Most people who come to the Uwharrie region to recreate probably know about spots like the Uwharrie Trail and Morrow Mountain State Park. However, there are a lot of lesser-known gems in the Uwharrie area that many tourists miss out on, and some that even locals have never been to see. Here is a list of eight such sites that you should check out next time you’re in the area.
- The Badin Upland Pools found on the Uwharrie
National Forest in the Badin Recreation Area. The upland pools are found on the
top of a mountain near the end of Moccasin Creek Road deep in the Badin
Recreational Area. You go to almost the end of the road and you’ll see Alcoa
posted signs on the right and a hill going up to the left. There’s just enough
room to park on the side of the road there and you hike straight up to the top of
the mountain, and listen for the frogs in springtime to direct you to the
pools. In early May thousands of atamasco lilies can be found in bloom in this
spot. These large pools, some an acre or better in size, harbor rich diversity
and are a significant spot for amphibian breeding. Not far from here also is an
area known as Nifty Rocks, with some large rock outcrops, some more than 30
- Daniels Mountain Montane Longleaf Pine Forest in the Uwharrie National Forest in the Badin Recreational Area. From the Eldorado Outpost on NC 109, head south. Take the first right onto Reservation Road. Take the first right onto Moccasin Creek (US Forest Service Road 576). Take the first left onto US Forest Service Road 555, Cotton Place Road. After about 1 mile the Cotton Place trailhead will be on your right. Starting from the Cotton Place trailhead, be sure to take the hiking trail (not the OHV trail, which is steeper) – this trail is not marked so you’ll have to look for it. Proceed up the trail approximately 0.75 miles to reach the montane longleaf pine habitat. A walking stick or trekking poles are recommended, as it is steep elevation gain to the longleaf pine forest. It’s a really unique site once you get there – longleaf pine mixed among chestnut oak and rocky outcrops with a Uwharrie Mountain backdrop.
- Arnett Branch Longleaf owned by the North Carolina Zoo. This 113-acre property is the largest old growth Piedmont longleaf pine forest in North Carolina. Some trees on the site are more than 300 years old. Many of them have been “boxed” for turpentine and still bear the “catface” scars where the tree was scraped to encourage the sap to flow. Piedmont longleaf differ from Sandhills and Coastal Plain longleaf in that they grow in clay soils instead of sand and have a suite of native grasses in the understory instead of primarily wiregrass, including big blue stem, indian grass, purple top, switch grass, and more. This site is only accessible through permission from the NC Zoo.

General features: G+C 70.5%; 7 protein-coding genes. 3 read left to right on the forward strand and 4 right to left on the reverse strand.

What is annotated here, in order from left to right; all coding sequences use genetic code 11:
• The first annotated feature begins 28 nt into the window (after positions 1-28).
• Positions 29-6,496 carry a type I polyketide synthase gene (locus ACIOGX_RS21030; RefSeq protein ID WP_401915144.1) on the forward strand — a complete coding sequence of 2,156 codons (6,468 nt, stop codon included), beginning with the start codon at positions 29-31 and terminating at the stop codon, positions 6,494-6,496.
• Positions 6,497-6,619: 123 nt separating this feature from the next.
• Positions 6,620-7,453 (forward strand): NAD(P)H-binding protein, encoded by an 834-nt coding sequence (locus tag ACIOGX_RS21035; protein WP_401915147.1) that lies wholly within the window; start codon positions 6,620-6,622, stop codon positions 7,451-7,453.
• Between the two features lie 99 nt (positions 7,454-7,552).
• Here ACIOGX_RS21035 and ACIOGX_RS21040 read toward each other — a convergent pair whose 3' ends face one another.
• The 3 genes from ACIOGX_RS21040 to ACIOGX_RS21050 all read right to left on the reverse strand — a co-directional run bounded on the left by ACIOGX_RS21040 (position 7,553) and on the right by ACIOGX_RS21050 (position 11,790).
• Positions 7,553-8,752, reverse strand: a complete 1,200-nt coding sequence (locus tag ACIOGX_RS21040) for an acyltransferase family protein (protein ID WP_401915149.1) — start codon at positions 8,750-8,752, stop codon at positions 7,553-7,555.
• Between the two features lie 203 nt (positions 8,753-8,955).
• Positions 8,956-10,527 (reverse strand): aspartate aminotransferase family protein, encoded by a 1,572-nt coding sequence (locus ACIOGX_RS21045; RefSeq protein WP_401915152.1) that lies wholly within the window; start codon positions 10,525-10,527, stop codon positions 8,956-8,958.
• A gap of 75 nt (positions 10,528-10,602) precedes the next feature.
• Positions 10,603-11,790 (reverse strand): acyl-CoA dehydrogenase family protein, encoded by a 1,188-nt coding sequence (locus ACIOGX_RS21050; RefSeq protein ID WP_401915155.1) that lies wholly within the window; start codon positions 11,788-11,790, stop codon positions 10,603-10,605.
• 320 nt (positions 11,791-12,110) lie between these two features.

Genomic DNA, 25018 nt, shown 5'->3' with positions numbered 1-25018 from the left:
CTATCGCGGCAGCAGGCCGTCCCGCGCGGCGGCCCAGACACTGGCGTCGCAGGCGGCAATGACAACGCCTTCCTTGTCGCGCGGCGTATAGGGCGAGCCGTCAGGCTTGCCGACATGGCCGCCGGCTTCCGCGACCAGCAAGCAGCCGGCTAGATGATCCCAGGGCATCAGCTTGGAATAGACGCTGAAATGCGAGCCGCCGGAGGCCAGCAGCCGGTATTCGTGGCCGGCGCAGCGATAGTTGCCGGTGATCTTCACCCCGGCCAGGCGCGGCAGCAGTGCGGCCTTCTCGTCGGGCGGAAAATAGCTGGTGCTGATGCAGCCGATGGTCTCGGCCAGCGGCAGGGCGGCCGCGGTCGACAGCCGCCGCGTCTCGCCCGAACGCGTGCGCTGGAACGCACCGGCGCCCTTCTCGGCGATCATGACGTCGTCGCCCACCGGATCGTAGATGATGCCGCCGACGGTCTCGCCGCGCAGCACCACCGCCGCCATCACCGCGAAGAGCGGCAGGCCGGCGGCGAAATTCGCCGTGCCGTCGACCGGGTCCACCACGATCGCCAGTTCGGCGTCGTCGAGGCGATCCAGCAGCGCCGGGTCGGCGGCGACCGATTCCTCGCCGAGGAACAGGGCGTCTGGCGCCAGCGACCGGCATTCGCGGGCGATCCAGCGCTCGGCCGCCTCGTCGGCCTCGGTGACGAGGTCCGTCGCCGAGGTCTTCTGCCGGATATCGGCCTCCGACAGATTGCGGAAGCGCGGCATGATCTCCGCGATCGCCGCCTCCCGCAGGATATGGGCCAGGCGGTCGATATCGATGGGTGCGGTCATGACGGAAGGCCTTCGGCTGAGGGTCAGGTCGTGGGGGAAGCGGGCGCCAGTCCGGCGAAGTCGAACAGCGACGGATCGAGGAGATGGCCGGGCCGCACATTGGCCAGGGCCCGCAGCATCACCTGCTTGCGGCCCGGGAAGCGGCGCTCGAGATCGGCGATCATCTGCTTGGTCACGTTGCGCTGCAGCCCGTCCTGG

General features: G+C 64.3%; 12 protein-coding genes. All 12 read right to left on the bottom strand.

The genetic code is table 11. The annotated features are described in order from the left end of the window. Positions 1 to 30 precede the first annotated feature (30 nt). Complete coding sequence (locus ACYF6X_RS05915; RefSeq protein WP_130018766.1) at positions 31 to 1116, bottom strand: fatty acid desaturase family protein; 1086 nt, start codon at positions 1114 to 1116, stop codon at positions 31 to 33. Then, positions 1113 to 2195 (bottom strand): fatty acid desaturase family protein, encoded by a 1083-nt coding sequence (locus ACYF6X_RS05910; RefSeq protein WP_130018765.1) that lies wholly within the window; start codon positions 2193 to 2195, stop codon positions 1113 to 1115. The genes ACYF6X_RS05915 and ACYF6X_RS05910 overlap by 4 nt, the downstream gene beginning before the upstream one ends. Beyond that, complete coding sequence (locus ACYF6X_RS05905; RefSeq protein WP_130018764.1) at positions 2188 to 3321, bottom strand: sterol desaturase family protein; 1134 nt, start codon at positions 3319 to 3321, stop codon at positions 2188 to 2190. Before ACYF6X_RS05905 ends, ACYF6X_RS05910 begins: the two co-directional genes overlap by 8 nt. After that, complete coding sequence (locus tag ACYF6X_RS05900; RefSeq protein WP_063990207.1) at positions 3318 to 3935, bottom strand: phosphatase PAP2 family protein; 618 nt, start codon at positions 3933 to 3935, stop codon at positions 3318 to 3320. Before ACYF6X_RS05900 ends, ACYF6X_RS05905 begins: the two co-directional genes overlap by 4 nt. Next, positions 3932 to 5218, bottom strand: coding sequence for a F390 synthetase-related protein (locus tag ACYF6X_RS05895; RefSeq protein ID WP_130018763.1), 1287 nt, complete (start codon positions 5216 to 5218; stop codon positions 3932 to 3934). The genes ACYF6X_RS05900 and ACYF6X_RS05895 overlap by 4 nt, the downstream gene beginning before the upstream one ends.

- Ridges Mountain owned by the North Carolina Zoo. This site is located off Highway 64 off Ridges Mountain Trail, near Asheboro. This is another mountain with upland pools that are important for salamanders and other amphibians. There’s a 1.5 mile hiking trail to the top and once you get there you will be able to see large boulders, some more than 50 feet high. This site is also accessible only by permission from the NC Zoo.
- Birkhead Property on High Pine Church Road owned by the Wildlife Resources Commission. This property was initially bought by Three Rivers Land Trust and transferred to WRC just a few years ago. The site was just weeks away from becoming a 40-home subdivision before the land trust acquired it, and a 60 foot wide road had already been cut into the property, which is now comprised of native grasses. You can hike in on a trail here and through a mature hardwood forest and by a globally rare hillside seepage bog, and connect to the Birkhead Wilderness Area and the Camp 3 loop trail. This site provides the only eastern access to the Birkhead Wilderness Area.
- Capel Property on Dennis Road owned by the Wildlife Resources Commission. This site was also bought by Three Rivers Land Trust and transferred to WRC. The property possesses frontage on the Uwharrie River and Hidden Lake, and there’s a put-in or take-out spot on the site such that you can paddle the Uwharrie River from Highway 109 without having to go all the way to Morrow Mountain State Park to take out. The property itself has over 50 acres of grasslands that are kept open by burning, and one field is lush with atamasco lilies and jack-in-the-pulpits in springtime. There’s even a small waterfall on Dutchman’s Creek. This is a great site for deer and turkey hunting.
- Suther prairie in Cabarrus County owned by the North Carolina Plant Conservation Program. This is the only known remaining natural wet weather prairie in North Carolina. Over 200 species of plants are known to the site, including the state rare Canada Lily. In springtime, the field is full of atamasco lilies and indian paintbrush. The property was bought by Cabarrus Soil and Water Conservation District with help from Three Rivers Land Trust and funded through the Clean Water Management Trust Fund, then transferred to the NC Plant Conservation Program who owns and manages the property now. This site is accessible only through guided hikes and workdays through the Friends of Plant Conservation (ncplantfriends.org).
- The Narrows or Falls Reservoir, a small lake in between Badin Lake and Lake Tillery. This is my absolute favorite place to paddle. Not well known, there’s never much traffic on this lake and there are beautiful rock outcrops and even a beautiful waterfall found on the lake. The Badin Dam and related buildings are on the northern end of the lake and they are listed on the National Historic Register. This is also one of only a couple spots where the rare Yadkin River Goldenrod exists, which can be found blooming here in October.
So next time you are in the area, consider stopping by one of these undiscovered treasured places and enjoy what makes the Uwharrie area so unique.